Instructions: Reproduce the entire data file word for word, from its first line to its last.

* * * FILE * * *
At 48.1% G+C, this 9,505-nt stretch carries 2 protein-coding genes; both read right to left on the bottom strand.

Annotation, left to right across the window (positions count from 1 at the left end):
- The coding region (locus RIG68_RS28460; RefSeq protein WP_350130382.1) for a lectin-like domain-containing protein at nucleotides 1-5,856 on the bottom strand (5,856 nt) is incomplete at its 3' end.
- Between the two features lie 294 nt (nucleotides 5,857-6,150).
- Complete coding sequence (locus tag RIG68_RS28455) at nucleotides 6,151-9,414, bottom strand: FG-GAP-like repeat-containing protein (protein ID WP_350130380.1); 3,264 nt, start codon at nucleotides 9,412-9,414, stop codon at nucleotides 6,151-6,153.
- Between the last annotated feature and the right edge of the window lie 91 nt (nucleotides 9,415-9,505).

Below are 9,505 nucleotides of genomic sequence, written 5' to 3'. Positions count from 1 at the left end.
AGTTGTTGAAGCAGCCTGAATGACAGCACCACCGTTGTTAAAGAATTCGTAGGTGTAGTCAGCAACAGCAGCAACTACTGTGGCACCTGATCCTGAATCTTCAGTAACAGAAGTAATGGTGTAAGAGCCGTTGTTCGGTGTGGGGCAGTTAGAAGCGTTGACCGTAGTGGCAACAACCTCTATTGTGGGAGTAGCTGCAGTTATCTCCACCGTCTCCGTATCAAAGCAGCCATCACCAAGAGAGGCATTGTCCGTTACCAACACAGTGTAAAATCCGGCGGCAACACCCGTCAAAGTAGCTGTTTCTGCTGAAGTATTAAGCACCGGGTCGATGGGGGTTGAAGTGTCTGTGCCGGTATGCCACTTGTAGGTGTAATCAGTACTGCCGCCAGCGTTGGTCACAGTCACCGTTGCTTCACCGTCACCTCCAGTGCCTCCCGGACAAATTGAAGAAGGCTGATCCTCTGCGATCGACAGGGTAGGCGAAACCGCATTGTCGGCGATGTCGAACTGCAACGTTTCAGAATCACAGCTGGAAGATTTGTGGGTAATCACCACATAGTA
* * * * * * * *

At 48.1% G+C, this 9,505-nt stretch carries 2 protein-coding genes; both read right to left on the bottom strand.

Annotation, left to right across the window (positions count from 1 at the left end):
- The coding region (locus RIG68_RS28460; RefSeq protein WP_350130382.1) for a lectin-like domain-containing protein at nucleotides 1-5,856 on the bottom strand (5,856 nt) is incomplete at its 3' end.
- Between the two features lie 294 nt (nucleotides 5,857-6,150).
- Complete coding sequence (locus tag RIG68_RS28455) at nucleotides 6,151-9,414, bottom strand: FG-GAP-like repeat-containing protein (protein ID WP_350130380.1); 3,264 nt, start codon at nucleotides 9,412-9,414, stop codon at nucleotides 6,151-6,153.
- Between the last annotated feature and the right edge of the window lie 91 nt (nucleotides 9,415-9,505).

Below are 9,505 nucleotides of genomic sequence, written 5' to 3'. Positions count from 1 at the left end.
AGTTGTTGAAGCAGCCTGAATGACAGCACCACCGTTGTTAAAGAATTCGTAGGTGTAGTCAGCAACAGCAGCAACTACTGTGGCACCTGATCCTGAATCTTCAGTAACAGAAGTAATGGTGTAAGAGCCGTTGTTCGGTGTGGGGCAGTTAGAAGCGTTGACCGTAGTGGCAACAACCTCTATTGTGGGAGTAGCTGCAGTTATCTCCACCGTCTCCGTATCAAAGCAGCCATCACCAAGAGAGGCATTGTCCGTTACCAACACAGTGTAAAATCCGGCGGCAACACCCGTCAAAGTAGCTGTTTCTGCTGAAGTATTAAGCACCGGGTCGATGGGGGTTGAAGTGTCTGTGCCGGTATGCCACTTGTAGGTGTAATCAGTACTGCCGCCAGCGTTGGTCACAGTCACCGTTGCTTCACCGTCACCTCCAGTGCCTCCCGGACAAATTGAAGAAGGCTGATCCTCTGCGATCGACAGGGTAGGCGAAACCGCATTGTCGGCGATGTCGAACTGCAACGTTTCAGAATCACAGCTGGAAGATTTGTGGGTAATCACCACATAGTA